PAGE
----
Omega-3 Fatty Acids

Research has shown that Omega-3 Fatty Acids can enhance semen quality, both in flexibility and elasticity, making for better quality in both fresh and frozen sperm applications. Combining Vitamin E with Omega-3's is important.

Some strategies to reduce stress and improve the welfare of stallions include:
  • Allowing young stallions to keep in contact with preferred group of friends beyond 2 years of age, even if just for a few hours.
  • Providing plenty of time on pasture or on a dry lot to allow for more voluntary activity.
  • Splitting daily feed ration into multiple small meals to keep them occupies while minimizing food waste.
  • Avoid high starch grains to reduce the risk of digestive upset, which can contribute to aggressive behavior.
  • Breeding and non-breeding stallions have higher requirements for energy and protein compared to geldings.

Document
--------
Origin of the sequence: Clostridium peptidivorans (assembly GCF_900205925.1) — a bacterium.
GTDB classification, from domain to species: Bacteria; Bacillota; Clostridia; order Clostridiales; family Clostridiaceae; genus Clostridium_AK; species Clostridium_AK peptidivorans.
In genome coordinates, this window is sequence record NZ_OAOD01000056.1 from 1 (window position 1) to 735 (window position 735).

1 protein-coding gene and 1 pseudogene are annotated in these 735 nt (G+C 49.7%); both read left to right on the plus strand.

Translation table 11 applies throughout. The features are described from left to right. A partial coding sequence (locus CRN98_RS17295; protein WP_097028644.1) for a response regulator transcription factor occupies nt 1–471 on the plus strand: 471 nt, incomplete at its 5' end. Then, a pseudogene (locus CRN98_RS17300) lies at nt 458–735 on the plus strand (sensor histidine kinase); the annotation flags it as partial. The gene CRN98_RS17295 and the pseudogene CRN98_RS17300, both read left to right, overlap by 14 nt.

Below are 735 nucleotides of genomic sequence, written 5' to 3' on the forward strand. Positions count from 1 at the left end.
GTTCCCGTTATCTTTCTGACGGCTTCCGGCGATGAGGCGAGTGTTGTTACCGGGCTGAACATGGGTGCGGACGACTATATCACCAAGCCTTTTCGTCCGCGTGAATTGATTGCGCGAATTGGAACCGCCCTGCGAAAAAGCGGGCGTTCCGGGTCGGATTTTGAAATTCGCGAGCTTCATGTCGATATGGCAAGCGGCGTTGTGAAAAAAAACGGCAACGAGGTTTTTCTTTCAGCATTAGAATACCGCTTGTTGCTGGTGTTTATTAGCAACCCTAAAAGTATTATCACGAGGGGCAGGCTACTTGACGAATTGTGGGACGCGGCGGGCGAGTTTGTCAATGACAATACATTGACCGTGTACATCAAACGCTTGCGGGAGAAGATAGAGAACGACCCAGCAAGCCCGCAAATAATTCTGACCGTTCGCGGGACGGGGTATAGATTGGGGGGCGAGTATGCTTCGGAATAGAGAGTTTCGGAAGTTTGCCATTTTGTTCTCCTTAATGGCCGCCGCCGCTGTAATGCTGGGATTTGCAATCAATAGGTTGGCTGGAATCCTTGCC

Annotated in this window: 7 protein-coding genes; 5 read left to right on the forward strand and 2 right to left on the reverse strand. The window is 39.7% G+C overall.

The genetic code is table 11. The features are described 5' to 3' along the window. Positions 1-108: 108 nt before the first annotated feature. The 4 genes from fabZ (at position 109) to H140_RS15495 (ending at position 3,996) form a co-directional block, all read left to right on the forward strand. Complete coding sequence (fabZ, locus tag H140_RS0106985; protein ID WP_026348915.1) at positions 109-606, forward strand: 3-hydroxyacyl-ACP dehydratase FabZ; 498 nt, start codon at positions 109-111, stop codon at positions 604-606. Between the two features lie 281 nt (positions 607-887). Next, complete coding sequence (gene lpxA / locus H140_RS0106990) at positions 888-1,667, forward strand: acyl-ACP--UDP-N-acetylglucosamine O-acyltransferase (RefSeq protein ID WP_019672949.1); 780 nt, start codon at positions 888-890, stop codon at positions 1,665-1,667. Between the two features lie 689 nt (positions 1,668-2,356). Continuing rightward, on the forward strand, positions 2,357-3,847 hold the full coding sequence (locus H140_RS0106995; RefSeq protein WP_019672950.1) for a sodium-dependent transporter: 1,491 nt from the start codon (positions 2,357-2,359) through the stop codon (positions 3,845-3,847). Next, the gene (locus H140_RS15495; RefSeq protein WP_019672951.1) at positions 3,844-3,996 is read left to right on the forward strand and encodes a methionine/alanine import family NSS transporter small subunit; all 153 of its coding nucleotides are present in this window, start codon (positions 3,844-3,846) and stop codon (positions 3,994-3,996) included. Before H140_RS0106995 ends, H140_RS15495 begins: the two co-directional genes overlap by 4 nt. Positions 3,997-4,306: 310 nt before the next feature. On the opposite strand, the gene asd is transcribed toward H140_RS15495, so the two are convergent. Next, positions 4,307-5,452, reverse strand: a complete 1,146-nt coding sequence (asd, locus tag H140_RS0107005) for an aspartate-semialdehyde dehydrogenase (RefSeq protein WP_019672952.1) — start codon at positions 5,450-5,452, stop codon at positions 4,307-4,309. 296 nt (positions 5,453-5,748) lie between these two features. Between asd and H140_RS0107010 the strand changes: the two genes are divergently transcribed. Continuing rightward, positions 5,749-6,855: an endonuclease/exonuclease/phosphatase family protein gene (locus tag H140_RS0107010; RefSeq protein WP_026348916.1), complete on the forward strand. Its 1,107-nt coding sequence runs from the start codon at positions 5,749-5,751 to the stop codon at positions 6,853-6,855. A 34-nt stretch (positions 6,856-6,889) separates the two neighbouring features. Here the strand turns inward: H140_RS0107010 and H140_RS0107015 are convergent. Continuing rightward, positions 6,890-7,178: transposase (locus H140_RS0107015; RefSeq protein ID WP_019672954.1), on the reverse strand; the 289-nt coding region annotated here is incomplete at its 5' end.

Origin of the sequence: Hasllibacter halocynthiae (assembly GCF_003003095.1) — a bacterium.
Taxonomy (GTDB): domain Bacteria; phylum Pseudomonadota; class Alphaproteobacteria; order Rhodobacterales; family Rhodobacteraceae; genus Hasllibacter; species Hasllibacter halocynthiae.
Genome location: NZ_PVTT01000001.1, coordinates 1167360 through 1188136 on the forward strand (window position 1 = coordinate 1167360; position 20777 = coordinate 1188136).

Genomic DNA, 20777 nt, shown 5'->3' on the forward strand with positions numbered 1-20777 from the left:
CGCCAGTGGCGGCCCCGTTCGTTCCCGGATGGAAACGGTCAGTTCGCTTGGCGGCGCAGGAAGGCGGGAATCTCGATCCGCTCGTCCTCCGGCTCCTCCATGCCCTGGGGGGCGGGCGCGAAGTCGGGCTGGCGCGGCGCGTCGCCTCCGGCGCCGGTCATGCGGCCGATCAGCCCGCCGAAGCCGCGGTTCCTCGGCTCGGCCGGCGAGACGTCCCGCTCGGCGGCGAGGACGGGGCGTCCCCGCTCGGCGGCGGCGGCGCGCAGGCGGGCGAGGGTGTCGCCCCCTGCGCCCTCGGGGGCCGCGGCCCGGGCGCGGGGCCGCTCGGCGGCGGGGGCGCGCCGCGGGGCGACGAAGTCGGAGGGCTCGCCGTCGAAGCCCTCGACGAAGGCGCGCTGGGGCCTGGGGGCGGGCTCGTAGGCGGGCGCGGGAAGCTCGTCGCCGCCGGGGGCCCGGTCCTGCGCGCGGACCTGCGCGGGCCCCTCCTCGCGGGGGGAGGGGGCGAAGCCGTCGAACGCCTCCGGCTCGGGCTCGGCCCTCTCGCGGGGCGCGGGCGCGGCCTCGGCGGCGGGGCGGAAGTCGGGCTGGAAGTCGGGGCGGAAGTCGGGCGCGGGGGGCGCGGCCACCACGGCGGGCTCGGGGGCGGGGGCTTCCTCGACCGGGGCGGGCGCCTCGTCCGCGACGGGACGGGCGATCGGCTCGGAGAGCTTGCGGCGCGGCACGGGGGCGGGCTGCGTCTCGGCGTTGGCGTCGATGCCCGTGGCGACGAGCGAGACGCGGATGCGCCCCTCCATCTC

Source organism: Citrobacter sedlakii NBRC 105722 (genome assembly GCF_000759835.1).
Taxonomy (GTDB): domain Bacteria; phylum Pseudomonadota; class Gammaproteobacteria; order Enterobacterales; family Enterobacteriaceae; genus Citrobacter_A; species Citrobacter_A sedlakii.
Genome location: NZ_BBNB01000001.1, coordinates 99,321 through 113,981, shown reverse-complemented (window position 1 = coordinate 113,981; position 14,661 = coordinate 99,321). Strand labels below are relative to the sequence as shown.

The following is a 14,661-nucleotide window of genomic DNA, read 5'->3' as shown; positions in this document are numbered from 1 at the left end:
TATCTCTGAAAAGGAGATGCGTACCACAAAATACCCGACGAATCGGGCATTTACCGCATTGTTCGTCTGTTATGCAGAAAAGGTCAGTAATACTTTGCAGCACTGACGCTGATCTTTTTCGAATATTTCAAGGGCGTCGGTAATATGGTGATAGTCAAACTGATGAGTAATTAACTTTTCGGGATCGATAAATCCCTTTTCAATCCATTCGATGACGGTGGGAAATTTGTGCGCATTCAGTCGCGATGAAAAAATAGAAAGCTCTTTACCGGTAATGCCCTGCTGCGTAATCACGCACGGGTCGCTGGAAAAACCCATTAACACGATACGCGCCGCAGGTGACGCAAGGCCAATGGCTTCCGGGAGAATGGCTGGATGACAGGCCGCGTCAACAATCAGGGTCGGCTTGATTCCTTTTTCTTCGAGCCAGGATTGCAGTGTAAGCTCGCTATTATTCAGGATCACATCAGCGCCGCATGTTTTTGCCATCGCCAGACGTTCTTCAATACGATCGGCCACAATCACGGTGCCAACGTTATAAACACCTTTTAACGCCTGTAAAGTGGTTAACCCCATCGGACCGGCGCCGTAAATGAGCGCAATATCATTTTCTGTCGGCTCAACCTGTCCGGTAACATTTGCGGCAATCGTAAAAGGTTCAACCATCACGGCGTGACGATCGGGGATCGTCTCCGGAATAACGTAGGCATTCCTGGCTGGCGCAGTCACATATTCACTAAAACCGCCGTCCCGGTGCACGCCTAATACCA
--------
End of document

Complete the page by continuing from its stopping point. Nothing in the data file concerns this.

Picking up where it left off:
• Increased energy requirements can generally be met by feeding high quality forage or supplementing with alfafa hay.
  • Fiber-rich feeds such as beet pulp can also be added to provide more energy. Oils rich in Omega-3 fatty acids also provide calories while supporting sperm quality.
  • To support fertility and overall well-being, ensure your stallion is meeting all of his vitamin and mineral requirements, particularly for the antioxidants selenium and vitamin E.

If you want to give your high-performance, or breeding stallion the best chance of staying at their peak health a balanced diet with increased calories. Studies have shown that a breeding stallion requires 20% more energy but only consumes around 10% more feed. Ensuring the concentration of the feed has adequate calory density and nutritional value to meet the increased energy needs is important. Adding a supplement with Vitamin E and Selenium is important for these stallions as their requirements for Vitamin E increase be 50%. Horse Guard's Vitamin E & Organic Selenium is a great supplement for breeding stallions, with 5,000 IU of Vitamin E and 3 mg of organic selenium. Flaxen Eas-E Guard has 1,000 IU of natural Vitamin E per dose and is carried in a Flax Seed cake. Great for competing stallions and breeding stallions alike.